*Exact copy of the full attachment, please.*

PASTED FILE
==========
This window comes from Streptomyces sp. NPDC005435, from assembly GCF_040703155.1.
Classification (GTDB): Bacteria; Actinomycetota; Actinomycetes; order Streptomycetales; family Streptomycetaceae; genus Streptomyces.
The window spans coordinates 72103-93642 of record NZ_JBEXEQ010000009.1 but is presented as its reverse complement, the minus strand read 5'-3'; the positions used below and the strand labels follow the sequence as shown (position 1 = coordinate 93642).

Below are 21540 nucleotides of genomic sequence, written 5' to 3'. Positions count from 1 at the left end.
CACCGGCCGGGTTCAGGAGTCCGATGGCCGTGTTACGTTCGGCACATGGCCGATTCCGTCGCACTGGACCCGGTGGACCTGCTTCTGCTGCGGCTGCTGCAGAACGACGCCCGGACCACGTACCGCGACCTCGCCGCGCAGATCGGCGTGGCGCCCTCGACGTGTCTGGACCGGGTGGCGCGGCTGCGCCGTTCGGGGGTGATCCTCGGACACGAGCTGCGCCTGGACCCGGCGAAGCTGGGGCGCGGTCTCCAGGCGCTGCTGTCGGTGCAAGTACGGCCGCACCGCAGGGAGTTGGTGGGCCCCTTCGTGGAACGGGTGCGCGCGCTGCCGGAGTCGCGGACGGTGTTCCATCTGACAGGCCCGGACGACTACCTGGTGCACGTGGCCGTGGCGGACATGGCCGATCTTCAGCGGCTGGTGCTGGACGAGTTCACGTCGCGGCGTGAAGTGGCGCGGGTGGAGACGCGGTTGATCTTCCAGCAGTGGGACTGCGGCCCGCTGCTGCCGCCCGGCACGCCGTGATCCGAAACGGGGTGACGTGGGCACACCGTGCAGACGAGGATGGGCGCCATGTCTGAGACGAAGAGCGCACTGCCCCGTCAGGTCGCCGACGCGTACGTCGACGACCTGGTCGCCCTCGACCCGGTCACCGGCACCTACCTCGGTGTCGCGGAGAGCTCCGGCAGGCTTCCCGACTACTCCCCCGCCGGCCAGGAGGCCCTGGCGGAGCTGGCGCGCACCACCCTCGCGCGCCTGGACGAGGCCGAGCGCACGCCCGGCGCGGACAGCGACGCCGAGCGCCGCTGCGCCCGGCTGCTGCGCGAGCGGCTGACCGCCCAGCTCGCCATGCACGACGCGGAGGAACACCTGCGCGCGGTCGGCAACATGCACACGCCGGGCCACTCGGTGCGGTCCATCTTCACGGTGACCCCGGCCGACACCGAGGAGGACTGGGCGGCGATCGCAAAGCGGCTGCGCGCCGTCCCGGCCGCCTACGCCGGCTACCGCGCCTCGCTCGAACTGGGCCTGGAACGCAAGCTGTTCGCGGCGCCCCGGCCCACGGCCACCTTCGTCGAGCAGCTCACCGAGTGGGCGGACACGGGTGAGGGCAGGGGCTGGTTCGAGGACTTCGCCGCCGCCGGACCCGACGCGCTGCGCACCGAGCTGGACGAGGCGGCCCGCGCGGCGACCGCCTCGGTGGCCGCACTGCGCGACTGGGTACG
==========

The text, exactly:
This window comes from Streptomyces sp. NPDC005435, from assembly GCF_040703155.1.
Classification (GTDB): Bacteria; Actinomycetota; Actinomycetes; order Streptomycetales; family Streptomycetaceae; genus Streptomyces.
The window spans coordinates 72103-93642 of record NZ_JBEXEQ010000009.1 but is presented as its reverse complement, the minus strand read 5'-3'; the positions used below and the strand labels follow the sequence as shown (position 1 = coordinate 93642).

Below are 21540 nucleotides of genomic sequence, written 5' to 3'. Positions count from 1 at the left end.
CACCGGCCGGGTTCAGGAGTCCGATGGCCGTGTTACGTTCGGCACATGGCCGATTCCGTCGCACTGGACCCGGTGGACCTGCTTCTGCTGCGGCTGCTGCAGAACGACGCCCGGACCACGTACCGCGACCTCGCCGCGCAGATCGGCGTGGCGCCCTCGACGTGTCTGGACCGGGTGGCGCGGCTGCGCCGTTCGGGGGTGATCCTCGGACACGAGCTGCGCCTGGACCCGGCGAAGCTGGGGCGCGGTCTCCAGGCGCTGCTGTCGGTGCAAGTACGGCCGCACCGCAGGGAGTTGGTGGGCCCCTTCGTGGAACGGGTGCGCGCGCTGCCGGAGTCGCGGACGGTGTTCCATCTGACAGGCCCGGACGACTACCTGGTGCACGTGGCCGTGGCGGACATGGCCGATCTTCAGCGGCTGGTGCTGGACGAGTTCACGTCGCGGCGTGAAGTGGCGCGGGTGGAGACGCGGTTGATCTTCCAGCAGTGGGACTGCGGCCCGCTGCTGCCGCCCGGCACGCCGTGATCCGAAACGGGGTGACGTGGGCACACCGTGCAGACGAGGATGGGCGCCATGTCTGAGACGAAGAGCGCACTGCCCCGTCAGGTCGCCGACGCGTACGTCGACGACCTGGTCGCCCTCGACCCGGTCACCGGCACCTACCTCGGTGTCGCGGAGAGCTCCGGCAGGCTTCCCGACTACTCCCCCGCCGGCCAGGAGGCCCTGGCGGAGCTGGCGCGCACCACCCTCGCGCGCCTGGACGAGGCCGAGCGCACGCCCGGCGCGGACAGCGACGCCGAGCGCCGCTGCGCCCGGCTGCTGCGCGAGCGGCTGACCGCCCAGCTCGCCATGCACGACGCGGAGGAACACCTGCGCGCGGTCGGCAACATGCACACGCCGGGCCACTCGGTGCGGTCCATCTTCACGGTGACCCCGGCCGACACCGAGGAGGACTGGGCGGCGATCGCAAAGCGGCTGCGCGCCGTCCCGGCCGCCTACGCCGGCTACCGCGCCTCGCTCGAACTGGGCCTGGAACGCAAGCTGTTCGCGGCGCCCCGGCCCACGGCCACCTTCGTCGAGCAGCTCACCGAGTGGGCGGACACGGGTGAGGGCAGGGGCTGGTTCGAGGACTTCGCCGCCGCCGGACCCGACGCGCTGCGCACCGAGCTGGACGAGGCGGCCCGCGCGGCGACCGCCTCGGTGGCCGCACTGCGCGACTGGGTACG